Getting To Know The Saline Chamber's New Executive Director

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The brand new Executive Director of the Saline Area Chamber of Commerce was only on the job for about three hours when the Sun Times News came to visit the chamber’s low-ceilinged office above Carrigan. Jeff Williams sat down at a conference table in his new office, underneath one of the numerous skylights that bring light to the desks and exposed brick walls of the third floor of the building Carrigan Café is in, for an interview to introduce himself to the community, Friday afternoon.

The following conversation has been edited for length and clarity.

The Sun Times News: What kind of experience do you have?

Jeff Williams: I have been in finance for 35 years. I actually started out as a financial analyst over at Pro Quest, [which] used to be University Microfilm back in the mid-80s. I spent my first 20 years in corporate finance, helping do mergers, acquisitions and initial public offerings. After we did an IPO with my software company, we were acquired by Emerson Electric, and that enabled me to begin my own publishing company.

My undergrad from Michigan was in political science and English Lit, so I began a publishing company that was centered on genealogy. I did that for seven years, won two awards from the state of North Carolina in family history. Then my master’s was in public administration at Eastern. It sold in 42 states and four countries.

After that was done, I went into non-profit finance. For the last 13 years I’ve been a chief financial officer for several universities on the East Coast, in Michigan. My first university was Concordia University – Ann Arbor. And then I spent a year in Vietnam, helping a K12 school setup that was supported by Concordia.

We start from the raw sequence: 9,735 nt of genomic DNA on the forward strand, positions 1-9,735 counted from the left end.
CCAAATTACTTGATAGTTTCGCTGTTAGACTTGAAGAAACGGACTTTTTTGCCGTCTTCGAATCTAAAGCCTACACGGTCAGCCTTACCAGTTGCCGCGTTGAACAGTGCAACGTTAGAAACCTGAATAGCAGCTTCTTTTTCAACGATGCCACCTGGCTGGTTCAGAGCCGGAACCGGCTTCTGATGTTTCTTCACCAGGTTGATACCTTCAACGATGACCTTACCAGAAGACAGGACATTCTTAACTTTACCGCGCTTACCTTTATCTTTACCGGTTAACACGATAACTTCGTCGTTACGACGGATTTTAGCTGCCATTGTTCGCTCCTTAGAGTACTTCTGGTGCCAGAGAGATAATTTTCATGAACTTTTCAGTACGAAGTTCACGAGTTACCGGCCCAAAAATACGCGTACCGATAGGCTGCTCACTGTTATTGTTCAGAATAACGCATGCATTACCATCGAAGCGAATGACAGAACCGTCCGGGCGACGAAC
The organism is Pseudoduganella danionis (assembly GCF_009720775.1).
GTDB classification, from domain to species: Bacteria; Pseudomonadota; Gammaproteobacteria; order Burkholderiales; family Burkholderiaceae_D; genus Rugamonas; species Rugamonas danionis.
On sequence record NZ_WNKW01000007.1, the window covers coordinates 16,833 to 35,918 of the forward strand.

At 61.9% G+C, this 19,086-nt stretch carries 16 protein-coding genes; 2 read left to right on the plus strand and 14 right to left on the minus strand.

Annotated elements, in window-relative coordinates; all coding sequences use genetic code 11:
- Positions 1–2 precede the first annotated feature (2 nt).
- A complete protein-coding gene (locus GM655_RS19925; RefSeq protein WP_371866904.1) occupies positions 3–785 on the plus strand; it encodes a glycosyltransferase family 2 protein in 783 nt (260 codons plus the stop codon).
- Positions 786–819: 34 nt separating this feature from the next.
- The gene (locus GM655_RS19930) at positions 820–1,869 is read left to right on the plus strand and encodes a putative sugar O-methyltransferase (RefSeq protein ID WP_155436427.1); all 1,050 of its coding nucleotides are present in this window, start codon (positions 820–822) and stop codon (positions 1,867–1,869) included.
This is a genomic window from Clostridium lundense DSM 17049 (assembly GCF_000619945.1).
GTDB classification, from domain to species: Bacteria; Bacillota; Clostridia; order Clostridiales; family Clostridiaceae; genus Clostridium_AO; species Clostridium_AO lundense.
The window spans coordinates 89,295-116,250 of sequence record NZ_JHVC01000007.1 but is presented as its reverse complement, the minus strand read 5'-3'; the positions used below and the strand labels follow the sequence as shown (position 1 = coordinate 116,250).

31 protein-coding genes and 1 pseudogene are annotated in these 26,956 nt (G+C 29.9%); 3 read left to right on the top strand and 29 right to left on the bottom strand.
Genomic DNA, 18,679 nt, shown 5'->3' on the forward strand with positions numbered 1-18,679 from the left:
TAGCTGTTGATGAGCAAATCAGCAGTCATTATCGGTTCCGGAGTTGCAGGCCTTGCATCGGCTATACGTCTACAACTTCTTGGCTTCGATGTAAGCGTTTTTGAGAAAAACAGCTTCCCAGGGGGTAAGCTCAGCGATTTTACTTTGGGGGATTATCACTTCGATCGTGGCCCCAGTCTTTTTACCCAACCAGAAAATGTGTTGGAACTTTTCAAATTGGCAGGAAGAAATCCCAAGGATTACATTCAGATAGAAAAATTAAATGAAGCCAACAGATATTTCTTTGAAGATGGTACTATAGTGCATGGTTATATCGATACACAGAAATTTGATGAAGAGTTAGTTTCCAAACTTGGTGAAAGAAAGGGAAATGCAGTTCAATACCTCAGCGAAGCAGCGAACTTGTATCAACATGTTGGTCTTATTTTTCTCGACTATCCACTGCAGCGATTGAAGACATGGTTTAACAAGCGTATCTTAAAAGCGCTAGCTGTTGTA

I’ve pretty much been all over. I thought I was going to retire when Covid was around, [but] I was bored, so my last two roles have been interim CFO roles in Michigan.

TSTN:
So, you can’t retire?

Williams: No. I’m not built that way.

This position, when I learned of it, it was a perfect vehicle to take. My mission for the last 35 years has been making institutions more profitable, by helping enrollment where possible and marketing as much as much as a CFO can market. So this is a perfect vehicle to take that mission and move it forward. My Mom and sister have been long time Saline residents, so this is the first time we’re all back together in the same city in 25 years.

TSTN:
What are Saline’s best business assets, in your opinion?

Williams:
I’m still learning that. I think that my exposure to Saline has always been that, even when I was around the world in Vietnam, this is where I always come for family holidays. … I would be able to experience the city through that lens; and it just seems very customer friendly, it seems [like a] small town, in the best possible way. I always enjoyed the aspect of coming home to Saline because it was always where my sister was.

TSTN:
You’re just starting out, but do you have any plans for the future?